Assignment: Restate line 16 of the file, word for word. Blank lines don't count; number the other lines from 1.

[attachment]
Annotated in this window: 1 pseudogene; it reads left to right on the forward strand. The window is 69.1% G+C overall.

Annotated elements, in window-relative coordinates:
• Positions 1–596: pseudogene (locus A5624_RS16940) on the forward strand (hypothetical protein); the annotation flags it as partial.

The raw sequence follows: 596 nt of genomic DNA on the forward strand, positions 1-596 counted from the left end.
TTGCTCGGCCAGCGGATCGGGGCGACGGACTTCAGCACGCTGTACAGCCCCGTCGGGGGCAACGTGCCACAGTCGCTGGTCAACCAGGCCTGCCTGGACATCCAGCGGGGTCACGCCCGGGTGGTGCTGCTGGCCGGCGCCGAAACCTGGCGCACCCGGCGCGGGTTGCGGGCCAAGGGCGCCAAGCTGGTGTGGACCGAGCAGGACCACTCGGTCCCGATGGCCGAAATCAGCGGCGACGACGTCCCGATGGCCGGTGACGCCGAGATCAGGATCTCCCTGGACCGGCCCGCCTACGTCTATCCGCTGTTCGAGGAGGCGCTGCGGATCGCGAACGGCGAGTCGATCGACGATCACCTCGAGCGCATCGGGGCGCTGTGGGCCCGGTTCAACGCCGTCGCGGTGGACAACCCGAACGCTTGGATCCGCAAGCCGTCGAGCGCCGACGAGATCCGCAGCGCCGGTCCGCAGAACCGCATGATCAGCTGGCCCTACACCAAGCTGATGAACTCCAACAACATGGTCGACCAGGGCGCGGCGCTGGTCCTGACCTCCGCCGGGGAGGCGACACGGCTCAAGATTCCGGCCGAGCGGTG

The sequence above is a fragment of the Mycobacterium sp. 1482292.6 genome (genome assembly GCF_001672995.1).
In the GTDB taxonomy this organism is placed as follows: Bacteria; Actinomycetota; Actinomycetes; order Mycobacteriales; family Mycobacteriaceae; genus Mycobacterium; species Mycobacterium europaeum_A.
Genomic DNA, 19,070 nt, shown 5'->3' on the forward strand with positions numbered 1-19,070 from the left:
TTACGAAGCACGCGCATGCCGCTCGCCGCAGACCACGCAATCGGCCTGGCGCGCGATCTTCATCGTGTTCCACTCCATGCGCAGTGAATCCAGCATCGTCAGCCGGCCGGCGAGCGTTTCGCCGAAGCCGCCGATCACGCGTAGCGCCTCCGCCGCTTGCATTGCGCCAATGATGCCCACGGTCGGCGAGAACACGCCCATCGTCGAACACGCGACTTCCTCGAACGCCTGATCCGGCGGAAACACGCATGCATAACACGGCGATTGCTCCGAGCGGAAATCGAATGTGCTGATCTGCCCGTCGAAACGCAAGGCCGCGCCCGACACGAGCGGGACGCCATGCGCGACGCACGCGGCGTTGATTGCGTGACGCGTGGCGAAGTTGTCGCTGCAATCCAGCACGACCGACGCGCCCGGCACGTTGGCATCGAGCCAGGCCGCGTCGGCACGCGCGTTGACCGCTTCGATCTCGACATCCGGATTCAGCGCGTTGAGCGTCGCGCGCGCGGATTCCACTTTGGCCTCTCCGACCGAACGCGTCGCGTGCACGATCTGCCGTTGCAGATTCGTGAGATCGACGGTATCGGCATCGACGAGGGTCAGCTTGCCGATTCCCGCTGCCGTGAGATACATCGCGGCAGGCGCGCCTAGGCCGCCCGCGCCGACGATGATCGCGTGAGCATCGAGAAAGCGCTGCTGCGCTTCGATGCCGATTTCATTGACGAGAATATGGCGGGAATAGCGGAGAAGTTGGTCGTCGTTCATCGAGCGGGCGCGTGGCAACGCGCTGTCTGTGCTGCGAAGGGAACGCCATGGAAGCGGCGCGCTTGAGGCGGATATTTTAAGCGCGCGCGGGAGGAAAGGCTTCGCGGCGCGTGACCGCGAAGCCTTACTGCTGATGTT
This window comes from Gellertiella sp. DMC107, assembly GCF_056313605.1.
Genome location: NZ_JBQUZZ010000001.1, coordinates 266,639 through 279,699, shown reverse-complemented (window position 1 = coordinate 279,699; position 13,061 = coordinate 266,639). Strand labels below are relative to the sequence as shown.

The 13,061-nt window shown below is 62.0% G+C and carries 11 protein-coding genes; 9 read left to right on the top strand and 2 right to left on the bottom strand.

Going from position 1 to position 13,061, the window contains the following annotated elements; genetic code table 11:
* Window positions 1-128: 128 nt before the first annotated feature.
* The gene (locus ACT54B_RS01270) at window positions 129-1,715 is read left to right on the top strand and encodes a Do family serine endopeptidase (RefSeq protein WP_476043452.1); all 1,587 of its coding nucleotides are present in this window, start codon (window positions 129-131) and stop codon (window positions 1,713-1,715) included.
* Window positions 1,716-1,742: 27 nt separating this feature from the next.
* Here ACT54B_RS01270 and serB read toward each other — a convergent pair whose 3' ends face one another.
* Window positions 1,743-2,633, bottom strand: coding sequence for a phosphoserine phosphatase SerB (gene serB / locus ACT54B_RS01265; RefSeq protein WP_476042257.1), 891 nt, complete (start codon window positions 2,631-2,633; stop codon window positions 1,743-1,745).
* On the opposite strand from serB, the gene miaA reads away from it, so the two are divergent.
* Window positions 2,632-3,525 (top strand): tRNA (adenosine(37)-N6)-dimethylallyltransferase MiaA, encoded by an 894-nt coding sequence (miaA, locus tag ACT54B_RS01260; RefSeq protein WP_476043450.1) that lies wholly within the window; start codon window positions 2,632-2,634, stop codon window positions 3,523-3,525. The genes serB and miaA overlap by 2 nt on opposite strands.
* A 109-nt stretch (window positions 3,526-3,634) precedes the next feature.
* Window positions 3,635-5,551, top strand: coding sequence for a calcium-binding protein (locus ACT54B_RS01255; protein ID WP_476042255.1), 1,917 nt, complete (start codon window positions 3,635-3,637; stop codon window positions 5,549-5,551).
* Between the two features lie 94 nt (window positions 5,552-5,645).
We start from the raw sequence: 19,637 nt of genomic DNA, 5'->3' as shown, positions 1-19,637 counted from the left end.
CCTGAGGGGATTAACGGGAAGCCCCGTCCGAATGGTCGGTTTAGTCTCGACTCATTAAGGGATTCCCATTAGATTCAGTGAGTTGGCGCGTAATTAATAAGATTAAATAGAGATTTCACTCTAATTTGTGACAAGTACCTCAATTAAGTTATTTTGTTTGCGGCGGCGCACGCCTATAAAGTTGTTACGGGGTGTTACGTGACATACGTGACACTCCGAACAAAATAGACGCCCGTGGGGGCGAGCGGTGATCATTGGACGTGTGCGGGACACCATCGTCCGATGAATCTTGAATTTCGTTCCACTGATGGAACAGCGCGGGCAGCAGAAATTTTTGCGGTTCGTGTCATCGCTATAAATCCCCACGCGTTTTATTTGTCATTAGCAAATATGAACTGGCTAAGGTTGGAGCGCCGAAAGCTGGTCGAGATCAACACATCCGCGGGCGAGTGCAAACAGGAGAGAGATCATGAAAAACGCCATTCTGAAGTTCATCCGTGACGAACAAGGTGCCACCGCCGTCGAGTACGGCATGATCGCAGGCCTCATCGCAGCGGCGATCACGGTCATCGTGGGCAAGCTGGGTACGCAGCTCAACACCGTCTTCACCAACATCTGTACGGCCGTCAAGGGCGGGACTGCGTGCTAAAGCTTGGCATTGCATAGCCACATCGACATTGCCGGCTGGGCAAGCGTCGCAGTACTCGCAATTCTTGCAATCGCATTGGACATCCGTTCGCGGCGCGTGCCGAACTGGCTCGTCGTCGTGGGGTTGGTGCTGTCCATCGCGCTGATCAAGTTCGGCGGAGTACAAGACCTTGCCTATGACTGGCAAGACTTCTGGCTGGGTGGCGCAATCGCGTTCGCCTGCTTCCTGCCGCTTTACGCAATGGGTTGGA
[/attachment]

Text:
* Window positions 1,716-1,742: 27 nt separating this feature from the next.